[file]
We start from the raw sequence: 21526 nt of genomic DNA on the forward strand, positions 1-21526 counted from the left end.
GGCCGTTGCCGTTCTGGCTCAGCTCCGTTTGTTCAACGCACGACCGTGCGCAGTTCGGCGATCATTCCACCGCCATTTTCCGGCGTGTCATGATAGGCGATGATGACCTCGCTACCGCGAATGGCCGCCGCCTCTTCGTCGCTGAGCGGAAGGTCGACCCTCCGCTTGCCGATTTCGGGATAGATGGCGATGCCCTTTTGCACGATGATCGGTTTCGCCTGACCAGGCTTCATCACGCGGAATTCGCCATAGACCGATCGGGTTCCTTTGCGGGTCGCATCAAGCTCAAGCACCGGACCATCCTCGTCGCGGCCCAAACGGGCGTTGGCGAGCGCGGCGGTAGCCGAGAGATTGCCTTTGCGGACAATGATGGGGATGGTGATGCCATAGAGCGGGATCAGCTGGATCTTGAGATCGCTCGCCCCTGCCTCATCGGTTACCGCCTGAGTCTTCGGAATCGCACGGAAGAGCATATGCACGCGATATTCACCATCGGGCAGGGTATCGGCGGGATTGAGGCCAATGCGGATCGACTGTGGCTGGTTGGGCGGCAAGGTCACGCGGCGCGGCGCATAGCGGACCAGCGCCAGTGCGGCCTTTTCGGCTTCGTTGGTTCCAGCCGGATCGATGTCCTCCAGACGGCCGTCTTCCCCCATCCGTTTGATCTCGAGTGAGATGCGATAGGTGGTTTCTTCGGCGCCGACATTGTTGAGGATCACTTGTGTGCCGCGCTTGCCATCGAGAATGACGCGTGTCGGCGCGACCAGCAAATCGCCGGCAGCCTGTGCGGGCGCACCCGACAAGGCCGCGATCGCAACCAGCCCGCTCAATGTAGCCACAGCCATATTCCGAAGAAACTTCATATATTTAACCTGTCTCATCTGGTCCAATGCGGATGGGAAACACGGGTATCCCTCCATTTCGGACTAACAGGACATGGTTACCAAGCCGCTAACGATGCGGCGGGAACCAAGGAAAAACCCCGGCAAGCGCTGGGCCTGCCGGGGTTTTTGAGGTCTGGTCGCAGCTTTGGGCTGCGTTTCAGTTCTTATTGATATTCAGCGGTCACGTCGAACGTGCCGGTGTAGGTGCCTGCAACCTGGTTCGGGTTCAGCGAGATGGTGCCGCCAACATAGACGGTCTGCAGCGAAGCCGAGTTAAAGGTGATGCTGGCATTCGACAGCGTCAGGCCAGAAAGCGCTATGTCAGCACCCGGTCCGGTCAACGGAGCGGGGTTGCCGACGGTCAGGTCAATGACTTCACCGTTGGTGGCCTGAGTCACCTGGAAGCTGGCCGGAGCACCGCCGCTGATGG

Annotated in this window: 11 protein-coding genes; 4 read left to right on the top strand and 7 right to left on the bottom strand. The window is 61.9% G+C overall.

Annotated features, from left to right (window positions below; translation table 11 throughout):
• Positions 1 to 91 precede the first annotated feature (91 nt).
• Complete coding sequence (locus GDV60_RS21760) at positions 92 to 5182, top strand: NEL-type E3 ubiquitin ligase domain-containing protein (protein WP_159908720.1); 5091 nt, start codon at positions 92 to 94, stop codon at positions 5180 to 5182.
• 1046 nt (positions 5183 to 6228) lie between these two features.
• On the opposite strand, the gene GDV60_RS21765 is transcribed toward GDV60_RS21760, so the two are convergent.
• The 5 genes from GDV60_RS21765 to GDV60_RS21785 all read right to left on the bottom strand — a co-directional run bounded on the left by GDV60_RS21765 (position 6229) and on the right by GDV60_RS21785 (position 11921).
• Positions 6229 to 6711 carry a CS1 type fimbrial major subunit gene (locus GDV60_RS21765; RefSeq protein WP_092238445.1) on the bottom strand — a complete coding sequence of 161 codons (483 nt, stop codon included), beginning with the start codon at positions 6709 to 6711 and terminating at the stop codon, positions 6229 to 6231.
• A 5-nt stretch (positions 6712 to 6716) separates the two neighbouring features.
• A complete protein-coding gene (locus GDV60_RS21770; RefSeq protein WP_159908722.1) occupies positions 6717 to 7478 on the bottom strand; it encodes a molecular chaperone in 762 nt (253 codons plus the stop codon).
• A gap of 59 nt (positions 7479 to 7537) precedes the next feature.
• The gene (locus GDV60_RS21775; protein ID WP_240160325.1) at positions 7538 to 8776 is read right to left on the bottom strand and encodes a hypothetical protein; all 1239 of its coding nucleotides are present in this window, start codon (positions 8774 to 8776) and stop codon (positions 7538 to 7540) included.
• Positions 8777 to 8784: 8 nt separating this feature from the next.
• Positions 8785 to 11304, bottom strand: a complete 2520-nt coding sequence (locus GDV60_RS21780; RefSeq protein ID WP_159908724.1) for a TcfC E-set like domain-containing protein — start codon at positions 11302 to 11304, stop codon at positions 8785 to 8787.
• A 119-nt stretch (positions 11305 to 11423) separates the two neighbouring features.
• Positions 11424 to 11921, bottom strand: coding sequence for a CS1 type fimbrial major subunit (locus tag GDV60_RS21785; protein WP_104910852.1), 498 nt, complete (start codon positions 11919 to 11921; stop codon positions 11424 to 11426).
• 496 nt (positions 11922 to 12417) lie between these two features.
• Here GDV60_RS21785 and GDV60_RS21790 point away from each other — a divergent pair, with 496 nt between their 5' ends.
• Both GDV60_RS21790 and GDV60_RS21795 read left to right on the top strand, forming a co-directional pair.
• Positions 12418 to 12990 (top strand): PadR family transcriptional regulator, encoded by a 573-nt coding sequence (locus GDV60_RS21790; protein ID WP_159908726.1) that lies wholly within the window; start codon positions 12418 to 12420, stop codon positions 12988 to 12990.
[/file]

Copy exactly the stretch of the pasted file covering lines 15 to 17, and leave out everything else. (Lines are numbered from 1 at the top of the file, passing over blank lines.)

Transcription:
• Positions 8777 to 8784: 8 nt separating this feature from the next.
• Positions 8785 to 11304, bottom strand: a complete 2520-nt coding sequence (locus GDV60_RS21780; RefSeq protein ID WP_159908724.1) for a TcfC E-set like domain-containing protein — start codon at positions 11302 to 11304, stop codon at positions 8785 to 8787.
• A 119-nt stretch (positions 11305 to 11423) separates the two neighbouring features.